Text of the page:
Building People of Substance for Works of Power
Remember your leaders, those who spoke to you the word of God. Consider the outcome of their way of life, and imitate their faith. Jesus Christ is the same yesterday and today and forever…Obey your leaders and submit to them, for they are keeping watch over your souls, as those who will have to give an account. Let them do this with joy and not with groaning, for that would be of no advantage to you.Hebrews 13:8-9, 17 ESV
My pastoral journey began a bit later than most. I was 32 when I went to bible school. I had been a Christian for less than a year and hadn’t been a churchgoer since high school. When God asked me to pastor, I really had no idea what that might entail. Some of my Bible school instructors were wonderful. They taught me about the office of the Pastor and I was blessed with good information. Then I took my first church and quickly discovered I had no idea what I was doing.
When I was 4 years into my second pastorate, I met a man who was a bit older than me and had been in ministry all his life. We did some mission work together and became friends, though we came from different “streams” of the Charismatic move. He allowed me the privilege of hanging out with him at his home and accompanying him on his pastoral day. What a blessing!
He started every day sitting in his favorite chair with his Bible and his coffee. He would pray and read, until some unseen hand moved him. “Ok, Virgil, let’s go see so and so.” As we visited folks whom the Lord had laid on his heart, I watched as he loved his sheep. He brought encouragement, instruction, and correction, but it wasn’t a better to a lesser, or even a professor to a student. It seemed more like a Dad to a kid. He famously told me, “I don’t do counseling, but I drink a lot of coffee.” Being able to live out real life with him was life-changing for me.
One of the things that I love about smaller churches is the opportunity to know people. In particular, I can know my pastor, and he can know me. The logistics of connection are much different than in a larger congregation. I’ve been part of some large churches and been blessed, but it’s a different flavor of the sheep/shepherd experience. There are several things that a pastor in a smaller congregation can major on that will be needed and appreciated by many sheep.
Hebrews 13:17 says “they watch out for your souls, as those who must give account.” We all need someone assigned by God to watch for us. The logistics of this are far more complicated for the larger church. But, large or small, some of the things necessary to “watch for souls” cannot be done effectively online. For pastors of smaller congregations, this is grounds for rejoicing: We have the opportunity to be really good at these things, up close and personal. We can:
- Lead lives that are an example of faith and faithfulness. Paul said to “know them which labour among you. (1 Thessalonians 5:12 KJV)” You can’t do that entirely online. Pastors, get around your people. Sheep, get near your shepherd.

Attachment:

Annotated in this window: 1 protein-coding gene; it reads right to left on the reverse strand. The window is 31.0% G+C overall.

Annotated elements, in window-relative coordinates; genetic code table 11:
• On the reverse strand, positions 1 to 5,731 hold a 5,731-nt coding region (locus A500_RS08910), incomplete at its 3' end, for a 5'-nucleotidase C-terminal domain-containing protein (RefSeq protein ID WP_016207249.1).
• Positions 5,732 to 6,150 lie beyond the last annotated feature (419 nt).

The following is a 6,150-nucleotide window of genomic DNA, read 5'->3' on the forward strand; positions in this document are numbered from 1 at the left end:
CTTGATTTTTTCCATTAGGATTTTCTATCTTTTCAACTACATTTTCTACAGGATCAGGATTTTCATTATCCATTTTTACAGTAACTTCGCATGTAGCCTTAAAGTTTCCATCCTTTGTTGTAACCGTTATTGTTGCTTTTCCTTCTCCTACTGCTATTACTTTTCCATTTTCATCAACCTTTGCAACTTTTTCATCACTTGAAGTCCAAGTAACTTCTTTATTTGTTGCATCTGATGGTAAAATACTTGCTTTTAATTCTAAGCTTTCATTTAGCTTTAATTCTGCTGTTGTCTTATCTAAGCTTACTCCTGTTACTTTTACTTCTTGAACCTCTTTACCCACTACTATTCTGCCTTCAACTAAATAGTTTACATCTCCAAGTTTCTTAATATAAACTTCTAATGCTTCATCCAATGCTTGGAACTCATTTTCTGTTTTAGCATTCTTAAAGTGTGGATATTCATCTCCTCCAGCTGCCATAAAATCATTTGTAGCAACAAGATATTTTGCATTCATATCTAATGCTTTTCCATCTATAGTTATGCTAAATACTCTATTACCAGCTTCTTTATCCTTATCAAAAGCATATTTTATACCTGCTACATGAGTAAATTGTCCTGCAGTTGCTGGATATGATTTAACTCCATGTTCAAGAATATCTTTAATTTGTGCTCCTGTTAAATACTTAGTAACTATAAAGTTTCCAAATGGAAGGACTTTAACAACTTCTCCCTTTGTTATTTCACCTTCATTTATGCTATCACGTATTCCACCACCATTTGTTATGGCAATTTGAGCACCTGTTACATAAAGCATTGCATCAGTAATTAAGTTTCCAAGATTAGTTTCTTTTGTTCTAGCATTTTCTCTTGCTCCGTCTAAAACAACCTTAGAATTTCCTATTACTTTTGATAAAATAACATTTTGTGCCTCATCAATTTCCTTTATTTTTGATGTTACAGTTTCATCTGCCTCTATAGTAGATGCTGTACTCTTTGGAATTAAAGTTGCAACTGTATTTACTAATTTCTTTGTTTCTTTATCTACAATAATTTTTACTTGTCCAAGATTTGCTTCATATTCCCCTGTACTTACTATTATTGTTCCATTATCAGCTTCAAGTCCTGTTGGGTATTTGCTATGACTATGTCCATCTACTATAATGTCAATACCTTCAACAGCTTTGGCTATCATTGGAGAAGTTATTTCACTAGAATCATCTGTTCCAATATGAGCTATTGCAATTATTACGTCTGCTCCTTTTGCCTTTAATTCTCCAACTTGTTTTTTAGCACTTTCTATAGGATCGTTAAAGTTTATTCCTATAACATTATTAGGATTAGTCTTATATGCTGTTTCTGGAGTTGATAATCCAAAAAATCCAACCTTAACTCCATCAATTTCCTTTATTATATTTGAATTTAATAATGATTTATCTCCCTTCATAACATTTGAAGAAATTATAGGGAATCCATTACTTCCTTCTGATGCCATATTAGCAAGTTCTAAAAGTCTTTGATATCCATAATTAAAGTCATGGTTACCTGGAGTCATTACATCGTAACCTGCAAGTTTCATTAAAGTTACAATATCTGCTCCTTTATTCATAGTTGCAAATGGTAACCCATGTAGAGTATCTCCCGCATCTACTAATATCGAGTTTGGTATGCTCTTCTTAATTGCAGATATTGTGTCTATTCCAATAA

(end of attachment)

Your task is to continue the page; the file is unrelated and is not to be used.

- Provide personal prayer for healing and deliverance. The only method of ministering healing specifically addressed to Christians is: “Let him call for the elders of the church…” He didn’t say “a church,” he said, “the church.” They understood that he meant their church. This cannot be obeyed remotely. (James 5:14-18)
- Allow experience in the manifestation of the Spirit. The gifts flow when we come together. Leaders demonstrate and teach how to discern the true from the false in real time. They also provide opportunities to step out in the gifts and, when necessary, provide loving instruction. 1 Corinthians 14:26; 1 Thessalonians 5:19-22
- Cast the vision for the community, local and connected. God has a plan for your church. He knows the needs of your town and each of its subcultures. He has assigned each of us as part of a local body for the purpose of fulfilling that plan. Pastors are tasked with presenting that specific vision. We’re not a competition, we’re part of a Kingdom association. When we all do our bit, the whole thing gets done. 1 Peter 2:9-10; Ephesians 4:11-16
Here’s the point: God knew the complexities and issues of our modern age, and He provided for it. He provided you! Don’t get trapped into competing with churches you see on TV or YouTube. Thank God for them, but you provide the things that only you can provide. Some folks need you, just as you are. Let them have the privilege of knowing you and learning from example and impartation.
Technology can help you watch for the souls of people, but it can’t take the place of personal contact. Be creative. Use the tools (and the people) you have. Do the job you’re called to. Watch for the souls of the sheep among whom God has made you an overseer. You are the biggest asset in your portfolio.
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